value       = nonsensitive(aws_iam_access_key.bob_user_key.secret)

Installing Pacu ๐Ÿฆˆ


Run the commands below to install Pacu.

$ mkdir pacu && cd pacu
$ pip3 install virtualenv
$ source venv/bin/activate
$ pip3 install pacu


Then start pacu

We can provide a name for the session, i.e. pwnedlabs.


Now we can set the AWS Access keys that we retrieved for the Bob IAM user with set_keys .


It's possible an a security assessment that we will compromise different identities, so at any point we can run the command
whoami to provide details about our current user, including the access key ID and secret key.

We can run the command ls to return a categorized list of all Pacu commands. Pacu is a comprehensive offensive AWS framework and has a lot of commands!


If we don't care too much about being noisy in an environment and just want to scan for potential IAM privilege escalation vectors, we can run the command iam__privesc_scan . Run help iam__privesc_scan to view information about the command. We see that "[t]his module will scan for permission misconfigurations to see where privilege escalation will be possible. Available attack paths will be presented to the user and executed on if chosen."

Examining the code for the iam__privesc_scan module we see a long list of checks covering IAM misconfigurations of various AWS services.

Execute the run iam__privesc_scan command to scan for permission misconfigurations in the environment and see what vectors might be available. Select "y" when prompted to run the module iam__enum_permissions.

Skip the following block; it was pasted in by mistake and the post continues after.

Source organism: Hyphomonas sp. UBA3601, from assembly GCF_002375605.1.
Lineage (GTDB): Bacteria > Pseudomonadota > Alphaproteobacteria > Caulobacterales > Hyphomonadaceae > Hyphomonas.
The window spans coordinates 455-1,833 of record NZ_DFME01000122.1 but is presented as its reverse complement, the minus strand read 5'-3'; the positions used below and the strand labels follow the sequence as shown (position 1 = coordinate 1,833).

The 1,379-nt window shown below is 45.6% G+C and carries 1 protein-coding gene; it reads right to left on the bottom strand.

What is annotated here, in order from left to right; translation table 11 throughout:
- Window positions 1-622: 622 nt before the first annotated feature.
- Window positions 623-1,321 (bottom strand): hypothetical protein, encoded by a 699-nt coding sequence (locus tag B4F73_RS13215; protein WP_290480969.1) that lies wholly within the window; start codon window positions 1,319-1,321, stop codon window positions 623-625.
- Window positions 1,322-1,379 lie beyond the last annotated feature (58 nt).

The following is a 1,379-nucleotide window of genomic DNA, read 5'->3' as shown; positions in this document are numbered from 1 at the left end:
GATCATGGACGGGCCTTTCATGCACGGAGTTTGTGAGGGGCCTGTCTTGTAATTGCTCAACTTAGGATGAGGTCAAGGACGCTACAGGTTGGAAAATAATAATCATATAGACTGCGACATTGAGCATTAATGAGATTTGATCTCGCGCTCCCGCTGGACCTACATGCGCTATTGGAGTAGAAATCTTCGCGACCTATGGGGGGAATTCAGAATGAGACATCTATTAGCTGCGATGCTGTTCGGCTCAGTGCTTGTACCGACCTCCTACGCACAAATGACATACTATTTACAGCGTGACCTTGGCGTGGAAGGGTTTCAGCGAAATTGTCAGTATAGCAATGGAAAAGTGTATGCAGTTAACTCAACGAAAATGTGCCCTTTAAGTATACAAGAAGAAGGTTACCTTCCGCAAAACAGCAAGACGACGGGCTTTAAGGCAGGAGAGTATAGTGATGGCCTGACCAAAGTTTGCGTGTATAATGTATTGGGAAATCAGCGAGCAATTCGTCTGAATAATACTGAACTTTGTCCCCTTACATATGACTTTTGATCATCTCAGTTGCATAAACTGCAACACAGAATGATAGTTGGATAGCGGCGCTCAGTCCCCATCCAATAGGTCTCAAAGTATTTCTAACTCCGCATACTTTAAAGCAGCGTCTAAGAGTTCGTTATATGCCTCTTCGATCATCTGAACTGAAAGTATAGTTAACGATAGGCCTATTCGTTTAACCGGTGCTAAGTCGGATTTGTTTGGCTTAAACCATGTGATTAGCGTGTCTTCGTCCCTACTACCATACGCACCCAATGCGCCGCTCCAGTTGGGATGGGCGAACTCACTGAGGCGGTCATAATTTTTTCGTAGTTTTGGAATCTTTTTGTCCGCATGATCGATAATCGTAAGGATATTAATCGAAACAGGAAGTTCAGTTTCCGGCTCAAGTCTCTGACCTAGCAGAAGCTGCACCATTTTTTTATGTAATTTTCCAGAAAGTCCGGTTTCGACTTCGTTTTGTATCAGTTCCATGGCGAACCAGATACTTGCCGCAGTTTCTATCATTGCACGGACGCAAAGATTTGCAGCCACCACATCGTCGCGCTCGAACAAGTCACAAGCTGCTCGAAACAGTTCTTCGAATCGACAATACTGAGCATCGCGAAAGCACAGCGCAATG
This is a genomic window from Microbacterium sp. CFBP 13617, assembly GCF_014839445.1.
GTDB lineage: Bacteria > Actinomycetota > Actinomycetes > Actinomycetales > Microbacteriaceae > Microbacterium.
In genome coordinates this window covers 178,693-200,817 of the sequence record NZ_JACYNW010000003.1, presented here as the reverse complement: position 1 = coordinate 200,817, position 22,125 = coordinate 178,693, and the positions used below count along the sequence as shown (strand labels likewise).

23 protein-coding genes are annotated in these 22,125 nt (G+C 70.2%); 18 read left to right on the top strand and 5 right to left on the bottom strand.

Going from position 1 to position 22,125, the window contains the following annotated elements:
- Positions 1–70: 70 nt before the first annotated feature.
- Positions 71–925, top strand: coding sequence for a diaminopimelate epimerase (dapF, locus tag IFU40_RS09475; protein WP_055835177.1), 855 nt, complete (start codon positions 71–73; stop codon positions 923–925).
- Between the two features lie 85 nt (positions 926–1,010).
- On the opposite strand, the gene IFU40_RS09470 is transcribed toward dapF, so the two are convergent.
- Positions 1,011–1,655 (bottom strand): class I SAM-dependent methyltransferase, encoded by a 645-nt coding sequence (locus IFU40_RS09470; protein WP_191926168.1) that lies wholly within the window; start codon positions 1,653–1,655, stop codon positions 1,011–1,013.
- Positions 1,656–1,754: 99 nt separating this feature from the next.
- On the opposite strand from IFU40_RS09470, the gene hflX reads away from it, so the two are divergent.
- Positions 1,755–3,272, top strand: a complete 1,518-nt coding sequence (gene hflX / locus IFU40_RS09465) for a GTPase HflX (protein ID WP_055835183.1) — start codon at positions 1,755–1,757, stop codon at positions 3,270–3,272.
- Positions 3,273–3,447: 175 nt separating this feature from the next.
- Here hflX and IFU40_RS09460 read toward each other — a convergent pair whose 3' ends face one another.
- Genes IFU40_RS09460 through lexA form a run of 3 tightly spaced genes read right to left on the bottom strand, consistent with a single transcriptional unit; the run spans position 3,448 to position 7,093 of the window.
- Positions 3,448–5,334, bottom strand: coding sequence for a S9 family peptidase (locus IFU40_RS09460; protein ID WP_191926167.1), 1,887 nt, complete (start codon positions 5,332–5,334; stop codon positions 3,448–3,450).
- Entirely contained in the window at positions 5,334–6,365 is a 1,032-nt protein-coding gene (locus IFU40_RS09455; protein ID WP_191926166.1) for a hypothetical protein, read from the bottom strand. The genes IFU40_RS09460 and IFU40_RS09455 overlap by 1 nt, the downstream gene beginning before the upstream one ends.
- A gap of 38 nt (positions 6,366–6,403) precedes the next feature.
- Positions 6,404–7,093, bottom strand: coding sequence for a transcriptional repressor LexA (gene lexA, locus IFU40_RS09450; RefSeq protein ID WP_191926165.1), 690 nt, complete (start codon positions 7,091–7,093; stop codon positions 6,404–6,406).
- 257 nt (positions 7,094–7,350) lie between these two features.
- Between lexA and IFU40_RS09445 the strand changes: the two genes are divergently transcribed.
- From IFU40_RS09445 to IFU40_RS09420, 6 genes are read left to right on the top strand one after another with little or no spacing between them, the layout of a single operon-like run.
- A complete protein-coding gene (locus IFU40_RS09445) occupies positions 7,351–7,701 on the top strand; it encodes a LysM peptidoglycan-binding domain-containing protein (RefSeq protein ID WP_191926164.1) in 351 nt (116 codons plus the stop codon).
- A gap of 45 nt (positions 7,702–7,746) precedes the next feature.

The permissions are checked and it returns a privilege escalation vector! The iam:Put* privilege allows us to add or update an inline policy document that is embedded in the specified IAM user, allowing us to grant ourselves more permissions ๐Ÿ’ฅ



Press n or enter to skip adding a policy to a group, and Pacu will attempt to add an administrator policy to the current user. Privilege escalation was successful!


Running the whoami command again, we observe that the permissions have been escalated for our user Bob. We have "Allow" permissions to all resources.



Navigating to the IAM console page and clicking on Bob, we see a new custom inline IAM policy has been created and attached to the user, that gives them administrative access to all resources.



Based on the custom policy assigned to Bob IAM User, Pacu was able to escalate the privileges of the IAM account (Bob) to Administrator-level access. This was achieved by using the PutUserPolicy action, which directly attaches an inline policy to the user.

It's important for Huge Logistics company or any company to implement the principle of least privilege and minimize the risk of unauthorized access or actions within their AWS environment. This involves regularly reviewing and adjusting permissions to align with current roles and responsibilities, conducting audits to identify and remove unused permissions, and utilizing IAM tools and features, such as IAM policy simulators, to test and refine policies.